When presidential candidate Marina Silva takes to the stump, she shares compelling details of her life story: rising from abject poverty in the Amazon to become a senator with an advanced degree in psychoanalysis.
But just as often these days, Silva uses her campaign appearances to take direct aim at incumbent Dilma Rousseff, who has presided during a downturn in the long-booming economy.
“She doesn’t deserve the support of our families,” the diminutive Silva shouted into a microphone during a recent speech in the heartland state of Minas Gerais. “What happened to growth? We’re suffering from inflation, and our interest rates are sky-high.”
Less than two months ago, Silva’s Socialist Party had little chance of upending Rousseff and her Workers’ Party, which has overseen Brazil’s rise since 2003.
But the situation changed when Silva, an environmentalist and former senator, became the Socialist candidate after candidate Eduardo Campos died in a plane crash. Campos was running a distant third, but Silva, already well known and supported by some middle-class liberals, quickly pulled ahead of center-right candidate Aecio Neves.
In the last week, polls showed that after attacking Silva, Rousseff and Neves had made gains. The polls, which indicated the incumbent was the favorite to win, were followed by large losses in Brazil’s stock market and currency, as some investors pulled out.
In a race marked by questionable claims and personal attacks, Brazil’s slowing economy and public discontent over government services have become persistent problems for Rousseff.
In August, economists declared that Brazil was in recession after two quarters of contraction.
The government said the downturn was an aberration, blaming the large number of public holidays granted during the World Cup soccer tournament to take pressure off the country’s creaking infrastructure.
But analysts point out that the hope was that the World Cup would boost the economy, and say that the larger problems are fueled by a slip in private investment, market mistrust of Rousseff’s administration and a failure to resolve such long-term problems as infrastructure bottlenecks and a difficult tax system.
Rousseff supporters say that Silva has been opportunistic in attacking the president’s stewardship of the economy and lacks the political support in Congress to form a government that could improve on or match the incumbent’s record.
“After three [Workers’ Party] governments, all the economic indicators are positive, and always much better than they were in 2002,” the Rousseff campaign said in a statement. “In 2002 inflation was 12.5% and unemployment dropped as quickly as was planned,” with the jobless rate falling from 10.5% to 4.9%.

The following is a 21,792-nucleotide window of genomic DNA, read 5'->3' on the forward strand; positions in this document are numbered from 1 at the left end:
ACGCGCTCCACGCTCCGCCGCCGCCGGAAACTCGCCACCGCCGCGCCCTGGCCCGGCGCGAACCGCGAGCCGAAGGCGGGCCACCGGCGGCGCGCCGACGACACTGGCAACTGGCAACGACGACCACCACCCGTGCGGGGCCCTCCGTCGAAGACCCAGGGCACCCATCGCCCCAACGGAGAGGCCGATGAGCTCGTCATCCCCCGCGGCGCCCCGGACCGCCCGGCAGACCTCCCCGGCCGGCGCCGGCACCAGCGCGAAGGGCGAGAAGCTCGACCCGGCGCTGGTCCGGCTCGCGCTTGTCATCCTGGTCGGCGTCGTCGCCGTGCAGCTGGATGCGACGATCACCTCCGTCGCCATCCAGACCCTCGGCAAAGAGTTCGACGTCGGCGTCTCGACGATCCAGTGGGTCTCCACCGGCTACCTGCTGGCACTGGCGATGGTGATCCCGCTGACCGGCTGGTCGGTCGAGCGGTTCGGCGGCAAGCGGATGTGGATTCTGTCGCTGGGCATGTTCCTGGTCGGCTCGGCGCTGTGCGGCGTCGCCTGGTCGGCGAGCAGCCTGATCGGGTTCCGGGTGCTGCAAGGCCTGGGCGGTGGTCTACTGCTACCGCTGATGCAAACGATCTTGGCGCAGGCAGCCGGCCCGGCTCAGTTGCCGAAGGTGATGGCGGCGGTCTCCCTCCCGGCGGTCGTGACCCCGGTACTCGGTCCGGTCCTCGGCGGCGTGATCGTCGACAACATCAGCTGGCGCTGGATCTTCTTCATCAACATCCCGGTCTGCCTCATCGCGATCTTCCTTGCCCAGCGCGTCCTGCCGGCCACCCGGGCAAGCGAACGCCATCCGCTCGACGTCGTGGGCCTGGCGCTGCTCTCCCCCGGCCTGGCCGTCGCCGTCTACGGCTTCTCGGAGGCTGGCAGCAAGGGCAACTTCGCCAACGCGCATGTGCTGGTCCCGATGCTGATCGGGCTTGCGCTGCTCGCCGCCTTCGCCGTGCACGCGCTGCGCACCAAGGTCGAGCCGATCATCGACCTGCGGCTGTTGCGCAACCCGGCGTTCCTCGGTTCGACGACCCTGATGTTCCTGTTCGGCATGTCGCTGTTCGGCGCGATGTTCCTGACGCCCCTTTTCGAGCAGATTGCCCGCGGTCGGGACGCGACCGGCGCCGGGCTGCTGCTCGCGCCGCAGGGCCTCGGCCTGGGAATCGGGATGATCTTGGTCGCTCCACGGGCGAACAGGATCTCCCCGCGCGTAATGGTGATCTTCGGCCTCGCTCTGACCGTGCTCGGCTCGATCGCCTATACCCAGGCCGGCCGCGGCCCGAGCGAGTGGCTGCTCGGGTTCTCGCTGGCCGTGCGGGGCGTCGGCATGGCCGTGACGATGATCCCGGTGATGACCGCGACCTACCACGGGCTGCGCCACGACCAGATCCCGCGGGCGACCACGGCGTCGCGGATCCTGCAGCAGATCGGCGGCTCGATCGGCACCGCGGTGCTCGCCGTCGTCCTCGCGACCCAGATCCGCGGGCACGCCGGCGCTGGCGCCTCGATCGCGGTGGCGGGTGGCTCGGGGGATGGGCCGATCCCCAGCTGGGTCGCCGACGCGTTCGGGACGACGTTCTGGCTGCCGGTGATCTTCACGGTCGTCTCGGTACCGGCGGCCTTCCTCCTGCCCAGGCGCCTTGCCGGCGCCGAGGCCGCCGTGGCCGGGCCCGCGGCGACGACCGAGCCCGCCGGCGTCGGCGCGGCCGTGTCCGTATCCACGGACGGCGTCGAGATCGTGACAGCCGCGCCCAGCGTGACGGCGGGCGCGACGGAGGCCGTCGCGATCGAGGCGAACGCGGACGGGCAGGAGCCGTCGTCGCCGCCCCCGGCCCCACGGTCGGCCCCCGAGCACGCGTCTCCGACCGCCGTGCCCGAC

Despite the downturn, Rousseff can still remind voters that the unemployment rate is low, wages have risen, and social indicators are light-years ahead of where they were when her left-wing party took control 11 years ago with the election of her predecessor, Luiz Inacio Lula da Silva.
But the public seems less convinced than in 2010, when Rousseff won easily after being handpicked by the wildly popular Lula.
Since she took office, the economy has slowed, and her popularity dropped further after a wave of protests began in June 2013, with demonstrators demanding better schools, healthcare and transportation infrastructure. At the height of the demonstrators’ popularity, 89% of Brazilians said they supported them.
“I voted for Lula, and I’m glad I did, but I’m not voting for Dilma. It’s Marina,” said security guard Nelson Rodrigues de Azevedo, 39, after a Silva campaign event in the industrial town of Betim in Minas Gerais. “So much that we thought would improve, and that they promised, simply stopped improving.”
Emerson Marcal, an economist at the FGV business school in Sao Paulo, attributes Rousseff’s uncertain chances to the economy. “And it’s not just growth itself. Inflation has remained near the upper [government] limit of 6.5% per year.”
Brazil has a history of hyperinflation, and voters still have a strong aversion to price increases, which can hit families hard if income isn’t rising too. Although most people earn more than ever before, the new middle class, whose ranks were swelled by more than 40 million people since 2003, has often found the government struggling to improve schools, hospitals or transportation.
“With Marina, I believe what she says; I have no reason to doubt her,” said Daphny Fernandes de Resende, 25, an office assistant at a real estate firm in Minas Gerais. “Whereas with the current government, we know what to expect.”
Rousseff’s support among the poor, and her party’s effective campaign machine, could easily keep her in power for four more years. Last month, the government noted that Brazil had finally been taken off the United Nations’ “Hunger Map,” which shows countries across the world with nourishment problems.
It’s possible that Rousseff could win the election Sunday with an outright majority of votes. But it’s more likely that Rousseff and Silva will proceed to a runoff Oct. 26.
Yet even if she wins, Rousseff seems to acknowledge that Brazil’s economy requires a shake-up. The incumbent recently declared that she would replace her finance minister next year.
“Brazil’s current development model worked very well from 2003 to 2010, partially because its financial system was maturing, and partially because of so much Chinese appetite for Brazil’s commodities, such as iron ore and soya,” said Marcos Troyjo, professor of international and public affairs at Columbia University.
In 2010, the economy grew by 7.5%. Brazil was internally confident and, as a fast-growing developing nation, increasingly a destination for investors worldwide.
But “despite a slowdown in China, problems in India and the effect of sanctions in Russia,” Troyjo said, “Brazil in 2014 will have the worst performance of all four.”
Bevins is a special correspondent.